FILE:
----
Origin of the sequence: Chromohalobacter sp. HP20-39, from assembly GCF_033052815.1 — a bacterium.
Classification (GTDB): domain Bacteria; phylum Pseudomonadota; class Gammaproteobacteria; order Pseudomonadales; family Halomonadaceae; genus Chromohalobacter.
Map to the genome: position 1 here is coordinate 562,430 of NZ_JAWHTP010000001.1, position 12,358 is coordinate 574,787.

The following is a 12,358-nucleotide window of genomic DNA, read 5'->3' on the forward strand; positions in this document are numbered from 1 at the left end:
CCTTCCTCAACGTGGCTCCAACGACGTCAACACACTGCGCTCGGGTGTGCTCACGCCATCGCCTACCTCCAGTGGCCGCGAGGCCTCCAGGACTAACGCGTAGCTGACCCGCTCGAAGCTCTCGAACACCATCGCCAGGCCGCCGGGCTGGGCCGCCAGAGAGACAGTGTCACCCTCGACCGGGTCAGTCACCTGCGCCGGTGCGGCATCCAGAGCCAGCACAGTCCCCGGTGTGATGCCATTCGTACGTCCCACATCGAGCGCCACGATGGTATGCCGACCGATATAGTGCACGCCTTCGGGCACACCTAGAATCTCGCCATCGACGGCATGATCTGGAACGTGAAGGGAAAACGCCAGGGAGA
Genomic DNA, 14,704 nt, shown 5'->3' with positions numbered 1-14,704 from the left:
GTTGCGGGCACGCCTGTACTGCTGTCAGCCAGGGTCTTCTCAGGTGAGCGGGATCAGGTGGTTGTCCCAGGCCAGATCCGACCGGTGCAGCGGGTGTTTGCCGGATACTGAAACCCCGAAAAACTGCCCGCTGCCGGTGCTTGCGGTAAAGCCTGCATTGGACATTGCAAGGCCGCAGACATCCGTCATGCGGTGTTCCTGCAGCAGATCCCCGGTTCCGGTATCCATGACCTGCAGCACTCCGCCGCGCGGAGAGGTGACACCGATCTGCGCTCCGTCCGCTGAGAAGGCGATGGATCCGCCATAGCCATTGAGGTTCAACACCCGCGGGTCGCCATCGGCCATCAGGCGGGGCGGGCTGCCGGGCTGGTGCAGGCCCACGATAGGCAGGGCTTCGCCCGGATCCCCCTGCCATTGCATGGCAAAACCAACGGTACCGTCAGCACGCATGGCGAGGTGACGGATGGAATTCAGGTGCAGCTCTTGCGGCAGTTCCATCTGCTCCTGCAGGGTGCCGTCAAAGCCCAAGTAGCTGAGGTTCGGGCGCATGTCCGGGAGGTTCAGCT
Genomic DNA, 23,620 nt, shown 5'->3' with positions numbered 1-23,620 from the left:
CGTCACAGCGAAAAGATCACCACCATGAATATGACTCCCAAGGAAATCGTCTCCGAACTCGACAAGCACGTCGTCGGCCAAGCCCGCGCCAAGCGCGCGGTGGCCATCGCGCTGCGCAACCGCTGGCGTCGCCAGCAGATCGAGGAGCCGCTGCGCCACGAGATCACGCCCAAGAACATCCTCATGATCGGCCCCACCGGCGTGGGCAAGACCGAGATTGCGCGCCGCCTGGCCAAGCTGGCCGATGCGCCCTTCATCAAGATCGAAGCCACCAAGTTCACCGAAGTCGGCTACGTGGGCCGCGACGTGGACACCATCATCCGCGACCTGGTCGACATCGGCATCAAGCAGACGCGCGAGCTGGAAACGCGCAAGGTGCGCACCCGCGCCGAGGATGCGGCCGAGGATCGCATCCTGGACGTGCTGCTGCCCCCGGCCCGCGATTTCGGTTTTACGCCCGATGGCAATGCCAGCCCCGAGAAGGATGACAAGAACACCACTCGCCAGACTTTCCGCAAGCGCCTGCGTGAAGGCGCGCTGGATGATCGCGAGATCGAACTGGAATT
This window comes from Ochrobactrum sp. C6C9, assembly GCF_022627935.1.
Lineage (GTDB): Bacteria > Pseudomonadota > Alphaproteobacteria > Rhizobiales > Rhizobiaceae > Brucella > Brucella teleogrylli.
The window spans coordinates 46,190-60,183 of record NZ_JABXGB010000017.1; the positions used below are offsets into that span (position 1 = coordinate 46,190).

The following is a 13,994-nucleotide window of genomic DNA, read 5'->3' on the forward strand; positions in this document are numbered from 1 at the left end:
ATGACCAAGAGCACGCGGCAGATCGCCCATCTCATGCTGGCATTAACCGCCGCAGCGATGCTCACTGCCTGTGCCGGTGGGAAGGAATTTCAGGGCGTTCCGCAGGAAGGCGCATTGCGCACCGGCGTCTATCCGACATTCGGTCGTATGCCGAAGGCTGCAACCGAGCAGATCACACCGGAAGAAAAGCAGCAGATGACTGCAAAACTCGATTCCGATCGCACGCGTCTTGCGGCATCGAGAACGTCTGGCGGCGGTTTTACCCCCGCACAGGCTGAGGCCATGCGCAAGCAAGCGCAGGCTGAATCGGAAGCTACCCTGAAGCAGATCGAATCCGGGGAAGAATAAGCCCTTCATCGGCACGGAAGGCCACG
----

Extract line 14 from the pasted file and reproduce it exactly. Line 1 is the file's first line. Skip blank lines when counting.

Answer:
ATGACCAAGAGCACGCGGCAGATCGCCCATCTCATGCTGGCATTAACCGCCGCAGCGATGCTCACTGCCTGTGCCGGTGGGAAGGAATTTCAGGGCGTTCCGCAGGAAGGCGCATTGCGCACCGGCGTCTATCCGACATTCGGTCGTATGCCGAAGGCTGCAACCGAGCAGATCACACCGGAAGAAAAGCAGCAGATGACTGCAAAACTCGATTCCGATCGCACGCGTCTTGCGGCATCGAGAACGTCTGGCGGCGGTTTTACCCCCGCACAGGCTGAGGCCATGCGCAAGCAAGCGCAGGCTGAATCGGAAGCTACCCTGAAGCAGATCGAATCCGGGGAAGAATAAGCCCTTCATCGGCACGGAAGGCCACG